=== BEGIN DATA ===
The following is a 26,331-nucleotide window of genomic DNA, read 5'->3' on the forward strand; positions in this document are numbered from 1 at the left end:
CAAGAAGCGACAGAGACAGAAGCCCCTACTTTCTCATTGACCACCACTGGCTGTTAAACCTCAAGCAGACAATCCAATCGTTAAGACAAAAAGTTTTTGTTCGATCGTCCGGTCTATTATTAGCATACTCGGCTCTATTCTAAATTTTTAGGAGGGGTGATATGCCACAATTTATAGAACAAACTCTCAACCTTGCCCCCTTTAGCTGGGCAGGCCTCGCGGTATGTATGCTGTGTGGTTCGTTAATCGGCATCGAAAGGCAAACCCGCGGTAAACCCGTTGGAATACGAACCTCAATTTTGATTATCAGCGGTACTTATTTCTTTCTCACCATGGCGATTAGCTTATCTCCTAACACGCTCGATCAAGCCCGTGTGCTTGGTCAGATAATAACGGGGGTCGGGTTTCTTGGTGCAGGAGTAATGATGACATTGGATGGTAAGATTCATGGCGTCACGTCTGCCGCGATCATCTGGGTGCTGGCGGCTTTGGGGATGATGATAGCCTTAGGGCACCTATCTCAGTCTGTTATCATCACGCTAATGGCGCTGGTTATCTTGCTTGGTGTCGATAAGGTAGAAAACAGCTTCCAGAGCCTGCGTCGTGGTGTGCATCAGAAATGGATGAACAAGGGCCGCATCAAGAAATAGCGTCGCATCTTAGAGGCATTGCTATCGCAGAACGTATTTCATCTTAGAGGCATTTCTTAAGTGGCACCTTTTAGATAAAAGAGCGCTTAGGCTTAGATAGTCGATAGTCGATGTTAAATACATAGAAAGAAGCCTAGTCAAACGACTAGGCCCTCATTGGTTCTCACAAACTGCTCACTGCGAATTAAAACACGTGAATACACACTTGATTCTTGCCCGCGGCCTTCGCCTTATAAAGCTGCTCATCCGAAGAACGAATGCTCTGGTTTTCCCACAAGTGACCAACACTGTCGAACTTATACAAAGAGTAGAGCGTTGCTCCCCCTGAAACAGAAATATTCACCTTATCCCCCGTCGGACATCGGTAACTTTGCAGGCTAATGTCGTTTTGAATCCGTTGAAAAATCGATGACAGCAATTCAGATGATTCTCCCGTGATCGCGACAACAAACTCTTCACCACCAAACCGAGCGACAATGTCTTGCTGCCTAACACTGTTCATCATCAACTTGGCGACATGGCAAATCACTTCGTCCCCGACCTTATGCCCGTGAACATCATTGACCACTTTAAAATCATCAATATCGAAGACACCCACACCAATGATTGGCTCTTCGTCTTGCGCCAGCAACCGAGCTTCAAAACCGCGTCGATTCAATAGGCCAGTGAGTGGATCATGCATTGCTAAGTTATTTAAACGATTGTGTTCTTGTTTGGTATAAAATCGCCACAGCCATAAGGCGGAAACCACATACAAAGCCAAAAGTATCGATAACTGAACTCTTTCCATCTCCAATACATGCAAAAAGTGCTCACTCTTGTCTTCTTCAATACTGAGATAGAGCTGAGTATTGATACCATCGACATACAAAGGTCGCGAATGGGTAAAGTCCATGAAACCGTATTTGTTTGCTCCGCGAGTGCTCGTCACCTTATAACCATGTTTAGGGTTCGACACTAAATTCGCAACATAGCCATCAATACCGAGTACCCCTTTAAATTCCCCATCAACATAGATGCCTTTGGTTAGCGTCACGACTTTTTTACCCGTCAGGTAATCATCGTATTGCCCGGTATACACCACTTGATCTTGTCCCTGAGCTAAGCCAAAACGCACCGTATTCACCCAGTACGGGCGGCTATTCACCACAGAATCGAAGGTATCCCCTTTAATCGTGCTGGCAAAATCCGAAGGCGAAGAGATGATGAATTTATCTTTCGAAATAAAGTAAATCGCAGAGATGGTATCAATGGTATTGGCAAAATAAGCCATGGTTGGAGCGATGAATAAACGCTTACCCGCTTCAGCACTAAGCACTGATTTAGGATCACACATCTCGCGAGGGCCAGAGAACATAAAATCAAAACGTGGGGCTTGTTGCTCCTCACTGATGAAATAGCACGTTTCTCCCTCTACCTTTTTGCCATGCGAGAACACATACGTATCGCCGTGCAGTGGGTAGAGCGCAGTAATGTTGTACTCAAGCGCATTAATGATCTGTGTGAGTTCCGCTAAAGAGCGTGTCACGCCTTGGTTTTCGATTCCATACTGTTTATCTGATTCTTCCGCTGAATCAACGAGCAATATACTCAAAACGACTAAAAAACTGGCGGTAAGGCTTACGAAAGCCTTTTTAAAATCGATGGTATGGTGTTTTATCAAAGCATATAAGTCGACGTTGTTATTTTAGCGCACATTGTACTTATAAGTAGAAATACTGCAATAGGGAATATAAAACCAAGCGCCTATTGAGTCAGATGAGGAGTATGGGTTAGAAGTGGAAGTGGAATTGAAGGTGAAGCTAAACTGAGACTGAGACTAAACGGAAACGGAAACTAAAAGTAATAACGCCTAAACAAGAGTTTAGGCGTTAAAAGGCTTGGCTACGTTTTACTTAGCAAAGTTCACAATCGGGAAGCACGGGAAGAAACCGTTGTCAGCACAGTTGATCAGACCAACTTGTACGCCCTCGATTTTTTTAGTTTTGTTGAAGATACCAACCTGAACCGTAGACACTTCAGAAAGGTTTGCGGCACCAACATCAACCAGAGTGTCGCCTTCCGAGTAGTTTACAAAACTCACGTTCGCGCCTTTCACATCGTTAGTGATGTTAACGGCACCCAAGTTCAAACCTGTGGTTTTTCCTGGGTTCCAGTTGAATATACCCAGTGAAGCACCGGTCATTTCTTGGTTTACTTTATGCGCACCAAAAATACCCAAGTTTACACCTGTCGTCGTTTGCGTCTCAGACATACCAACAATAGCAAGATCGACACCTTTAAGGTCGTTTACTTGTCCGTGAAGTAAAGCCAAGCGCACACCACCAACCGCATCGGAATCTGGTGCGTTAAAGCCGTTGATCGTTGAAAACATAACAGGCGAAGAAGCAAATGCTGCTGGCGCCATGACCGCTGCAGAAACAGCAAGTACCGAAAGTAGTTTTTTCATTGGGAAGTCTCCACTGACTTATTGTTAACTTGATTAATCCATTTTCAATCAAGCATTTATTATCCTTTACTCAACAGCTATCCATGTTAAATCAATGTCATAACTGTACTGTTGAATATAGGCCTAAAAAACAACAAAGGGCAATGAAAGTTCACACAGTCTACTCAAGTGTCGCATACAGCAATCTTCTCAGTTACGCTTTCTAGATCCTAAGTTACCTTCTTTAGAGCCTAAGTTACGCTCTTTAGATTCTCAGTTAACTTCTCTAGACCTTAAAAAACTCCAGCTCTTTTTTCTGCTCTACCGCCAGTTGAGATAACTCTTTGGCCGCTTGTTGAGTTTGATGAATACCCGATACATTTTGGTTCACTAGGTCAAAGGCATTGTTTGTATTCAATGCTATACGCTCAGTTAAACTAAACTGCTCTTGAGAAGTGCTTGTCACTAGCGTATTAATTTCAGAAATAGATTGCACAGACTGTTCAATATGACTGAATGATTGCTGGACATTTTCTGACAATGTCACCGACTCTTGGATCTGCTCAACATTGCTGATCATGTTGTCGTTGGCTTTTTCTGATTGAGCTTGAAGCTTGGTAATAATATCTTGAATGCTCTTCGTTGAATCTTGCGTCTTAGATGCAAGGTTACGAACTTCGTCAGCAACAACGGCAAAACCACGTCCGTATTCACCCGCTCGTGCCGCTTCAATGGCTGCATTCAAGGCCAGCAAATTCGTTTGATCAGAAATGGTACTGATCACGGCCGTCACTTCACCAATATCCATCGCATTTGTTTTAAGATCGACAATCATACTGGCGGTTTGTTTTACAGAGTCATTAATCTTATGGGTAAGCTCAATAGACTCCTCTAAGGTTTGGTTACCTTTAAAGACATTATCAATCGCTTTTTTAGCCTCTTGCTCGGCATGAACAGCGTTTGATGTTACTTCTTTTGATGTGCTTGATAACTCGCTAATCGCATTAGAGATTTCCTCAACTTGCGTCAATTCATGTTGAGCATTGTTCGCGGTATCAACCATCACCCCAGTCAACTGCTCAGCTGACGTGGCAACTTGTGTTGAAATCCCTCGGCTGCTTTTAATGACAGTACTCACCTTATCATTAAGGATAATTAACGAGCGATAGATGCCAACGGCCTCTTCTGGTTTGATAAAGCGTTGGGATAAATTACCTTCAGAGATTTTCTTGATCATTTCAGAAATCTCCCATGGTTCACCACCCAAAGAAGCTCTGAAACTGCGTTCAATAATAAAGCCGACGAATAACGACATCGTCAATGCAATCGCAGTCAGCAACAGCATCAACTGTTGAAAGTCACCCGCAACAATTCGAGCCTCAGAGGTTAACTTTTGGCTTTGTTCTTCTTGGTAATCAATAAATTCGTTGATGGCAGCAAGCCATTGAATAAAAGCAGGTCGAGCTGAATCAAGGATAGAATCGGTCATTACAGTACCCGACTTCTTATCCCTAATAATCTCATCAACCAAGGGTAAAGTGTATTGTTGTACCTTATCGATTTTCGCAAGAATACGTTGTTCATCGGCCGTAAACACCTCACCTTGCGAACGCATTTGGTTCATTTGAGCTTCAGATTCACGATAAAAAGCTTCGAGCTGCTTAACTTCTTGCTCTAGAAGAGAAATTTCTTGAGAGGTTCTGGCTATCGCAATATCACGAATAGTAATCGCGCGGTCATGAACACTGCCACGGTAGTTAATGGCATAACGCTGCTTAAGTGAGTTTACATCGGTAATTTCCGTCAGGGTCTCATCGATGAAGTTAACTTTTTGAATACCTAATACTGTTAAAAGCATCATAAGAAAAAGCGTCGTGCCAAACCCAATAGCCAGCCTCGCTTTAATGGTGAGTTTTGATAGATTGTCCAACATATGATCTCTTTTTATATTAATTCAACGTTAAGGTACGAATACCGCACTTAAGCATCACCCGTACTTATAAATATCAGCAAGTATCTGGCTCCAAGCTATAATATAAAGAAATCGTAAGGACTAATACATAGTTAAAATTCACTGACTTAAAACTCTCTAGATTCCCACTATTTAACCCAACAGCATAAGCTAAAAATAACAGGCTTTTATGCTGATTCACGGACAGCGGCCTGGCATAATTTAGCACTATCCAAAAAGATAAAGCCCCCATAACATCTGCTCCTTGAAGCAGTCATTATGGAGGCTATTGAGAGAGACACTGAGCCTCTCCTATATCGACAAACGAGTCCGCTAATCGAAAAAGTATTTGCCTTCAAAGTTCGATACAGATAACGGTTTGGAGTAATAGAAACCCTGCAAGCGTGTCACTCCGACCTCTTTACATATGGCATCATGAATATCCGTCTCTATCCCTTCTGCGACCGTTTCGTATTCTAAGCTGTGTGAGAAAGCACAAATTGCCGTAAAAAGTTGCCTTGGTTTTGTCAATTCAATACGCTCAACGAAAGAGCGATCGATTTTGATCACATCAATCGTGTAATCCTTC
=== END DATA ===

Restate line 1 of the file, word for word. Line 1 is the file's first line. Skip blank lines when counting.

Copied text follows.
The following is a 26,331-nucleotide window of genomic DNA, read 5'->3' on the forward strand; positions in this document are numbered from 1 at the left end: